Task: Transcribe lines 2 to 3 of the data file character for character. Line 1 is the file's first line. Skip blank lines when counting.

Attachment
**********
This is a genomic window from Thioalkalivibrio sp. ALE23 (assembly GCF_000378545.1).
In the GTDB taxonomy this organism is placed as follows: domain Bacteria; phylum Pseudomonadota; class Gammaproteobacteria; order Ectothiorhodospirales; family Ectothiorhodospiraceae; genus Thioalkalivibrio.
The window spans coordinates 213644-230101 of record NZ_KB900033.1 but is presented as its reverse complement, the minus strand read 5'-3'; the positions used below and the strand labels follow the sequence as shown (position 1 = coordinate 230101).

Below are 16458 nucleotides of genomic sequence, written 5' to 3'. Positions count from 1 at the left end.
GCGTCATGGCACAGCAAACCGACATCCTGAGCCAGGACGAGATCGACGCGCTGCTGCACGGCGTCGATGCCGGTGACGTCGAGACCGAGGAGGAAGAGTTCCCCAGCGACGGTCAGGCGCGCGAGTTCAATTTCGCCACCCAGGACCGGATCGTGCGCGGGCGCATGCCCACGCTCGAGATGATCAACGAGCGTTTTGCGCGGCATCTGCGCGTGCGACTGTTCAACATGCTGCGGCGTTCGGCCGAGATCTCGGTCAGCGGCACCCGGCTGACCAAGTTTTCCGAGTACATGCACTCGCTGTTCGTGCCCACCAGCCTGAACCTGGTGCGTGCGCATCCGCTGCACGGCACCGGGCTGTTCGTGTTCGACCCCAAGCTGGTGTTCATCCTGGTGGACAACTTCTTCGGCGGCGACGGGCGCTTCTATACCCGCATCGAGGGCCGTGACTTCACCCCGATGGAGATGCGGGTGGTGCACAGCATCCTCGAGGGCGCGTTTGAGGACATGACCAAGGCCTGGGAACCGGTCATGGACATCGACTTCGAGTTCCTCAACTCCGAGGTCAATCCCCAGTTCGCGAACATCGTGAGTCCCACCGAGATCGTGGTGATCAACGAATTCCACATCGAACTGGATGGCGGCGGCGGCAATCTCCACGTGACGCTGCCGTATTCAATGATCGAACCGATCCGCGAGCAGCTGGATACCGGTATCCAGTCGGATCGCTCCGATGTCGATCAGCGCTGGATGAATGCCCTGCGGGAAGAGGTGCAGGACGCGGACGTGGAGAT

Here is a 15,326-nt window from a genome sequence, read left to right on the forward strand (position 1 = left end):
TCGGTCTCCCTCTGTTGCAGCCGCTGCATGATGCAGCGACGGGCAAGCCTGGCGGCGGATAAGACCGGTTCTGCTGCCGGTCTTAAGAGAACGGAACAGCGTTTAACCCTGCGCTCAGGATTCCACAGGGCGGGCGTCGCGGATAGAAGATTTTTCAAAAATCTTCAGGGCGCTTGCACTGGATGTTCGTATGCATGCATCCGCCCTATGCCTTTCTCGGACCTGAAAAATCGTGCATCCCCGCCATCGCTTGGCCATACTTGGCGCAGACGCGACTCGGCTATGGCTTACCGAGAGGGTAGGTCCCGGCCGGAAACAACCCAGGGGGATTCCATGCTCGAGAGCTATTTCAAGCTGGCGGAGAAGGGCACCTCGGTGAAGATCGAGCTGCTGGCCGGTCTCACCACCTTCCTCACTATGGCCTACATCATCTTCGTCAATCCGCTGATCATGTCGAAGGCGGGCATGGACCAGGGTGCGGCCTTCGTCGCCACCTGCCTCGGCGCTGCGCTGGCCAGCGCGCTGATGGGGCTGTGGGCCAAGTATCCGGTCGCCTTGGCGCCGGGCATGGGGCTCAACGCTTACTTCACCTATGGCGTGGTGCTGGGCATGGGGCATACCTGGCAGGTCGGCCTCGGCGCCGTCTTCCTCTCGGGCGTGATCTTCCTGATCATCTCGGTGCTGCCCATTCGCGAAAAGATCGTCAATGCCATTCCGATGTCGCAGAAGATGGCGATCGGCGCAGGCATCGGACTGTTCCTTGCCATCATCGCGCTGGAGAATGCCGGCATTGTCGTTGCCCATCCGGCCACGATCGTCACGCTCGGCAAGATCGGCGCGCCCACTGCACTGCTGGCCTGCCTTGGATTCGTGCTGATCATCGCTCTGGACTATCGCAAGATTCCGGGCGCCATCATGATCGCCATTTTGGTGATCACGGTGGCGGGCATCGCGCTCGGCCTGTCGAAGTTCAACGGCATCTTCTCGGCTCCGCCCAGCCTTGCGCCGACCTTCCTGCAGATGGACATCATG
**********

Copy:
In the GTDB taxonomy this organism is placed as follows: domain Bacteria; phylum Pseudomonadota; class Gammaproteobacteria; order Ectothiorhodospirales; family Ectothiorhodospiraceae; genus Thioalkalivibrio.
The window spans coordinates 213644-230101 of record NZ_KB900033.1 but is presented as its reverse complement, the minus strand read 5'-3'; the positions used below and the strand labels follow the sequence as shown (position 1 = coordinate 230101).